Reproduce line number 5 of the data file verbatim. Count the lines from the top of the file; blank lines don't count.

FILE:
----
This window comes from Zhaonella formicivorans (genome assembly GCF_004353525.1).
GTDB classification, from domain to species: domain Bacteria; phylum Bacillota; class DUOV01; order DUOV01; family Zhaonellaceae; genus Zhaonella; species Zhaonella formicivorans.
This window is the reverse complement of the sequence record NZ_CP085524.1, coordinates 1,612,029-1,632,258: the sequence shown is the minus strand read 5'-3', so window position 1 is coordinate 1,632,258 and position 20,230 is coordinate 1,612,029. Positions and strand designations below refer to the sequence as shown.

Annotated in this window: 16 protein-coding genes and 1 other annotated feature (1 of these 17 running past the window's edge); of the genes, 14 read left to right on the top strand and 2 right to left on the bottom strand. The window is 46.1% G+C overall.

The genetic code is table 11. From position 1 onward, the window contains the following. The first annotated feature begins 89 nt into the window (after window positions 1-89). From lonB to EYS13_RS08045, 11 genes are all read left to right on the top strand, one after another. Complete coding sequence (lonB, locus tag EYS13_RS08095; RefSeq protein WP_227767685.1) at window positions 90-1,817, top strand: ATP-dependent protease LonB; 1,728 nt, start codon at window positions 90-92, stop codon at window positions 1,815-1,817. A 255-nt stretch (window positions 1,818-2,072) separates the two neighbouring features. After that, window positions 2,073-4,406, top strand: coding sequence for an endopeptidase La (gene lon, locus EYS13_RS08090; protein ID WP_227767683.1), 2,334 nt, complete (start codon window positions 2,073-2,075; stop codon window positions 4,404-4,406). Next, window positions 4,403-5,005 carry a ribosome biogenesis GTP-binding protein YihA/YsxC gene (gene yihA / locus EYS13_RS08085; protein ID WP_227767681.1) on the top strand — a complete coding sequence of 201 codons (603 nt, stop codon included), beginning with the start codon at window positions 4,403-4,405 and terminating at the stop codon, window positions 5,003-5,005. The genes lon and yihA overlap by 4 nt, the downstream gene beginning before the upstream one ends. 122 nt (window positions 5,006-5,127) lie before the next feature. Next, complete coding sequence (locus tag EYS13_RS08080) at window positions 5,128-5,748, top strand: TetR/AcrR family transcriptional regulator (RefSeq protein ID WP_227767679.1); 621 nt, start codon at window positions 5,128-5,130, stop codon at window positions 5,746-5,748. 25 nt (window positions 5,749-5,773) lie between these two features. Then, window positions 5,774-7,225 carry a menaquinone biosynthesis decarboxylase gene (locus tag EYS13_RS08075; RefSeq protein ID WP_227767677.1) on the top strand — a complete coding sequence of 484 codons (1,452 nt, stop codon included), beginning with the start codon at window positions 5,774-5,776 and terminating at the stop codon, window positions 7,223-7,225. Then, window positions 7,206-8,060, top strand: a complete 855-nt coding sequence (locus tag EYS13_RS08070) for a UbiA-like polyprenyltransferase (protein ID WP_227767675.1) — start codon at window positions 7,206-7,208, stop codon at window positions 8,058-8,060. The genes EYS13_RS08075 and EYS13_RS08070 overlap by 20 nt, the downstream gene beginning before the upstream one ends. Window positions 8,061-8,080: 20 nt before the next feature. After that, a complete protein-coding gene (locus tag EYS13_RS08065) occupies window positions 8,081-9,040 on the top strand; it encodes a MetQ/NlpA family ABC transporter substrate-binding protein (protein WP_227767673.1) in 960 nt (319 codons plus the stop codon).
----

The genetic code is table 11. From position 1 onward, the window contains the following. The first annotated feature begins 89 nt into the window (after window positions 1-89). From lonB to EYS13_RS08045, 11 genes are all read left to right on the top strand, one after another. Complete coding sequence (lonB, locus tag EYS13_RS08095; RefSeq protein WP_227767685.1) at window positions 90-1,817, top strand: ATP-dependent protease LonB; 1,728 nt, start codon at window positions 90-92, stop codon at window positions 1,815-1,817. A 255-nt stretch (window positions 1,818-2,072) separates the two neighbouring features. After that, window positions 2,073-4,406, top strand: coding sequence for an endopeptidase La (gene lon, locus EYS13_RS08090; protein ID WP_227767683.1), 2,334 nt, complete (start codon window positions 2,073-2,075; stop codon window positions 4,404-4,406). Next, window positions 4,403-5,005 carry a ribosome biogenesis GTP-binding protein YihA/YsxC gene (gene yihA / locus EYS13_RS08085; protein ID WP_227767681.1) on the top strand — a complete coding sequence of 201 codons (603 nt, stop codon included), beginning with the start codon at window positions 4,403-4,405 and terminating at the stop codon, window positions 5,003-5,005. The genes lon and yihA overlap by 4 nt, the downstream gene beginning before the upstream one ends. 122 nt (window positions 5,006-5,127) lie before the next feature. Next, complete coding sequence (locus tag EYS13_RS08080) at window positions 5,128-5,748, top strand: TetR/AcrR family transcriptional regulator (RefSeq protein ID WP_227767679.1); 621 nt, start codon at window positions 5,128-5,130, stop codon at window positions 5,746-5,748. 25 nt (window positions 5,749-5,773) lie between these two features. Then, window positions 5,774-7,225 carry a menaquinone biosynthesis decarboxylase gene (locus tag EYS13_RS08075; RefSeq protein ID WP_227767677.1) on the top strand — a complete coding sequence of 484 codons (1,452 nt, stop codon included), beginning with the start codon at window positions 5,774-5,776 and terminating at the stop codon, window positions 7,223-7,225. Then, window positions 7,206-8,060, top strand: a complete 855-nt coding sequence (locus tag EYS13_RS08070) for a UbiA-like polyprenyltransferase (protein ID WP_227767675.1) — start codon at window positions 7,206-7,208, stop codon at window positions 8,058-8,060. The genes EYS13_RS08075 and EYS13_RS08070 overlap by 20 nt, the downstream gene beginning before the upstream one ends. Window positions 8,061-8,080: 20 nt before the next feature. After that, a complete protein-coding gene (locus tag EYS13_RS08065) occupies window positions 8,081-9,040 on the top strand; it encodes a MetQ/NlpA family ABC transporter substrate-binding protein (protein WP_227767673.1) in 960 nt (319 codons plus the stop codon).